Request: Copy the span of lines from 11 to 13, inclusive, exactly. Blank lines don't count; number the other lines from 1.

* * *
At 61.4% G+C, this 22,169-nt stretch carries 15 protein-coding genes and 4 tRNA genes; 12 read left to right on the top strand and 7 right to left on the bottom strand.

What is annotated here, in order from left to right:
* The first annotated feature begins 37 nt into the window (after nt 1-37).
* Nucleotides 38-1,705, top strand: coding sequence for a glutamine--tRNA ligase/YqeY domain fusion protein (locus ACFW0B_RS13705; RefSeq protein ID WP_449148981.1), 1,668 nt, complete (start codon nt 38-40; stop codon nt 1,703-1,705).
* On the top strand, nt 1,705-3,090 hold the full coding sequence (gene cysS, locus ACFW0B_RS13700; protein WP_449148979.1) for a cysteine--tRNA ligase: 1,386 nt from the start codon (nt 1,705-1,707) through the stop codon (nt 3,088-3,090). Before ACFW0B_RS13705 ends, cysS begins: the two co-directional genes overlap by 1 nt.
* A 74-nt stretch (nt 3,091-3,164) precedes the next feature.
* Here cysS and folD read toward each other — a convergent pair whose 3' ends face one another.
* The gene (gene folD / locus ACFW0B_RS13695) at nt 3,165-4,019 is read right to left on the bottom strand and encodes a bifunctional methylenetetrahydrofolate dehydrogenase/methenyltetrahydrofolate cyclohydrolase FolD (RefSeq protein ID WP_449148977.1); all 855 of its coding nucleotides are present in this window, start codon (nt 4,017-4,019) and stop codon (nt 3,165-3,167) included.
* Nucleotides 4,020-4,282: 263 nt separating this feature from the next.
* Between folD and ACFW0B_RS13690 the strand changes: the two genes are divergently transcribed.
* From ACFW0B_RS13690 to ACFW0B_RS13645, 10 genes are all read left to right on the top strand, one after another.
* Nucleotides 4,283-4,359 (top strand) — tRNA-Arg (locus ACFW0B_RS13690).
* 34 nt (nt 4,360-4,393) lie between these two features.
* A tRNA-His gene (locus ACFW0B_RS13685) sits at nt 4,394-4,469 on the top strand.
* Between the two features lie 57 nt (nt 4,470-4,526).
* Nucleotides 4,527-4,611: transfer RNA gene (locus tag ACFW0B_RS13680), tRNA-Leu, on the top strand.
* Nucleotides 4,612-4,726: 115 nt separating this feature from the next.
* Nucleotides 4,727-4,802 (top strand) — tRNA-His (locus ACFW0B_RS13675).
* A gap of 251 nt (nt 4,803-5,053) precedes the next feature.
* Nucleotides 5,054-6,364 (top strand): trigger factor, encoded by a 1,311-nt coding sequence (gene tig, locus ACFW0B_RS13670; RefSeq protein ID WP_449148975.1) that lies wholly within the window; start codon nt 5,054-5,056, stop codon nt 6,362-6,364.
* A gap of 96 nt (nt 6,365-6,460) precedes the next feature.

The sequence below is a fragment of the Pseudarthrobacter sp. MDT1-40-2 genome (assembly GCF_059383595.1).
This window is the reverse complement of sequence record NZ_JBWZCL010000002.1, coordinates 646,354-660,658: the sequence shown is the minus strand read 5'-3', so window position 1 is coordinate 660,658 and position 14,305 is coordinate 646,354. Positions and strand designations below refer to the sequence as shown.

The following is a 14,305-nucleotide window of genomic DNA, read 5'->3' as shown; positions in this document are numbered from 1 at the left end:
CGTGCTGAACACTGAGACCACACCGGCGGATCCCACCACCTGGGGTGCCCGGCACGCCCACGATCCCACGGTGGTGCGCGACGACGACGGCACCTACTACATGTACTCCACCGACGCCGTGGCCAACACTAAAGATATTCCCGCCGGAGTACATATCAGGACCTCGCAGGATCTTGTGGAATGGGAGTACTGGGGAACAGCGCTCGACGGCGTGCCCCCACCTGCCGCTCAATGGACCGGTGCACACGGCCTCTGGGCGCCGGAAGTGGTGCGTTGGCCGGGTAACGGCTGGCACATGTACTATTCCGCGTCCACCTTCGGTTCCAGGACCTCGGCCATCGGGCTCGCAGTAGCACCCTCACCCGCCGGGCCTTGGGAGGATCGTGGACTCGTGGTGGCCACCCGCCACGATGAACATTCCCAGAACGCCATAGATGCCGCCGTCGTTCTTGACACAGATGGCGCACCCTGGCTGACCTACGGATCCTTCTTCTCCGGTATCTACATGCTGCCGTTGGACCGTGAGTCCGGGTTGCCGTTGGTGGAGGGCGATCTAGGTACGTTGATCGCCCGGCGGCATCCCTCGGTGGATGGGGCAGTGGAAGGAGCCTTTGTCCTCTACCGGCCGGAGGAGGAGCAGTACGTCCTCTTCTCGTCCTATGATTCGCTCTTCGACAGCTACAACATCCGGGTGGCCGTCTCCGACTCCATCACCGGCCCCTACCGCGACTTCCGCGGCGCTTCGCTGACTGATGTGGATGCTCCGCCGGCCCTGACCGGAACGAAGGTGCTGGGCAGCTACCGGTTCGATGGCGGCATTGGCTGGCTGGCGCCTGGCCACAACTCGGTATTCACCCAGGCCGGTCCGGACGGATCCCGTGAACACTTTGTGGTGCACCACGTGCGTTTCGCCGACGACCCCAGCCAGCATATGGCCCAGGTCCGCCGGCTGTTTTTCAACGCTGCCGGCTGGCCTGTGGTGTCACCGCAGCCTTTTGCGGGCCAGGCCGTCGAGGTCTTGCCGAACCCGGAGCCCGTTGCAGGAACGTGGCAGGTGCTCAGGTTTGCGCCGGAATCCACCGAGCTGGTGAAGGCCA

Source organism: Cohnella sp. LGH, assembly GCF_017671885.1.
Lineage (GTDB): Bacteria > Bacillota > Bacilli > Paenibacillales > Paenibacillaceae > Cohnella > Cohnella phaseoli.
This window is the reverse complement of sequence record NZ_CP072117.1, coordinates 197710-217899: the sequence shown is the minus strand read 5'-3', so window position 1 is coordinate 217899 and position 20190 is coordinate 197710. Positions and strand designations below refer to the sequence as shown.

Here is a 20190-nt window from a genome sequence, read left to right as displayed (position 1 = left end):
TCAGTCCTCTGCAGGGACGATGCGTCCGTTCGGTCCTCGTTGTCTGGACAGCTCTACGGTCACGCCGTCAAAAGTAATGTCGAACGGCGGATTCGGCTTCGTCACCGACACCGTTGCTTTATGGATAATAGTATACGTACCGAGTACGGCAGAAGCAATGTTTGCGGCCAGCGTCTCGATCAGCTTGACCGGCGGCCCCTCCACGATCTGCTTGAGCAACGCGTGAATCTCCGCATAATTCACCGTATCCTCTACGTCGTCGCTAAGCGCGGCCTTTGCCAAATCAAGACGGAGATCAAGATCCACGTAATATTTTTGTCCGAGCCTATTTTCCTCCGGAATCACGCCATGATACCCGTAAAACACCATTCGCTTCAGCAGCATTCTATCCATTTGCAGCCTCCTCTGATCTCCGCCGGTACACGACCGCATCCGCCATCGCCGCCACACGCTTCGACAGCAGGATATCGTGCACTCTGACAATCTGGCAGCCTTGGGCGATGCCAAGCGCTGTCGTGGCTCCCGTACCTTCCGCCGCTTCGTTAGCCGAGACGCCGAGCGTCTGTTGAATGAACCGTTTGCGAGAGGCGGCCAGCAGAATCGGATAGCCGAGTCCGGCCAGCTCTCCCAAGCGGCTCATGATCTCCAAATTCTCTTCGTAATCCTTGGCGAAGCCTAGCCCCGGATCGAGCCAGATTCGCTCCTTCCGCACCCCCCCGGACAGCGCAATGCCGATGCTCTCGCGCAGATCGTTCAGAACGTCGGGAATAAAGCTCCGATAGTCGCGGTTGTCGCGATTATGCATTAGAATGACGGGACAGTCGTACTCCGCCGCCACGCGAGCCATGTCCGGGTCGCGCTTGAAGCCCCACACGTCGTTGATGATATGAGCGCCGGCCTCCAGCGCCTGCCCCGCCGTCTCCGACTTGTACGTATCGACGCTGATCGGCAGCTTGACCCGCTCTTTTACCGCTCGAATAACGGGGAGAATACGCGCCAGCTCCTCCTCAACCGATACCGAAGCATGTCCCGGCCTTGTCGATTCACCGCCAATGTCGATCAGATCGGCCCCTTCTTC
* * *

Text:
* From ACFW0B_RS13690 to ACFW0B_RS13645, 10 genes are all read left to right on the top strand, one after another.
* Nucleotides 4,283-4,359 (top strand) — tRNA-Arg (locus ACFW0B_RS13690).
* 34 nt (nt 4,360-4,393) lie between these two features.